Donovan’s Reef

BBB.5

(out of 5)


Lighthearted romp that shows the great John Ford having less commanding presence over his narrative but still possessing the accustomed level of aesthetic filmmaking quality that he brought to his best works.   and  are excellent as two buddies of a trio living on a Pacific Island since the end of World War II. They step in to help their third wheel  when his estranged daughter () announces that she is coming to the island to settle the matter of an inheritance Warden will be receiving from a recently deceased relative. Wayne and Marvin know that their friend stands to lose his money if prim and uptight Allen discovers that he lives with the children of his late native wife, one he took years after abandoning his first family, so they pull a La Cage Aux Folles of sorts to prevent her finding out. It’s an interesting film to see years after Ford’s investigation of racism in American westerns in The Searchers; here the questioning of bigotry is about as effective as it would be in a Rogers and Hammerstein musical, with sing-songy children and garlanded natives doing little more than greeting newly arrived white people on the beach with “exotic” musical numbers. That said, it’s boatloads of fun to watch, and the moments of reconciliation between father and daughter more than make up for the ridiculously unbelievable romance that springs up between her and Wayne, who is not only old enough to be her father but seriously looks it.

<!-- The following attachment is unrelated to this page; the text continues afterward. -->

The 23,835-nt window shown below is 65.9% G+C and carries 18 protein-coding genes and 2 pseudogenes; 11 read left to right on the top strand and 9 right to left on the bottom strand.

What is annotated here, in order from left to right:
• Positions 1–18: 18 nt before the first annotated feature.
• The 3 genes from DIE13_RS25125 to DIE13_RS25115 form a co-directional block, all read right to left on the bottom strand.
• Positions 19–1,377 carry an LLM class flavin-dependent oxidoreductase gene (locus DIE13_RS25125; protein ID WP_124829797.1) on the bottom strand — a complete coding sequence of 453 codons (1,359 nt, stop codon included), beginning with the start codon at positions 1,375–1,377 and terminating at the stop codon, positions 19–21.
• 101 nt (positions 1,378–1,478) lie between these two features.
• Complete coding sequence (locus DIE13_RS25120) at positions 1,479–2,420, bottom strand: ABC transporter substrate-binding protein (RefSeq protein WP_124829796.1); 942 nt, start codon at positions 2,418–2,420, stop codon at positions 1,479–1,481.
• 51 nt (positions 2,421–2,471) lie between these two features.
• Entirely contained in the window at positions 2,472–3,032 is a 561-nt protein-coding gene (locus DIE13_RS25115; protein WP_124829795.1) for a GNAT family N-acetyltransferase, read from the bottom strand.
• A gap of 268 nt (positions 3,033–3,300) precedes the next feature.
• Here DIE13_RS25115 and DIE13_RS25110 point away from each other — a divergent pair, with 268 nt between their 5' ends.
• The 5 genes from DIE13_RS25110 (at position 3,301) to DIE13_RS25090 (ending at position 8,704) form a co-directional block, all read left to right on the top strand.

Paramount Pictures, John Ford Productions

USA, 1963

Directed by John Ford

Story by , Screenplay by

Cinematography by

Produced by John Ford

Music by

Production Design by ,

Costume Design by

Film Editing by


DonovansReef

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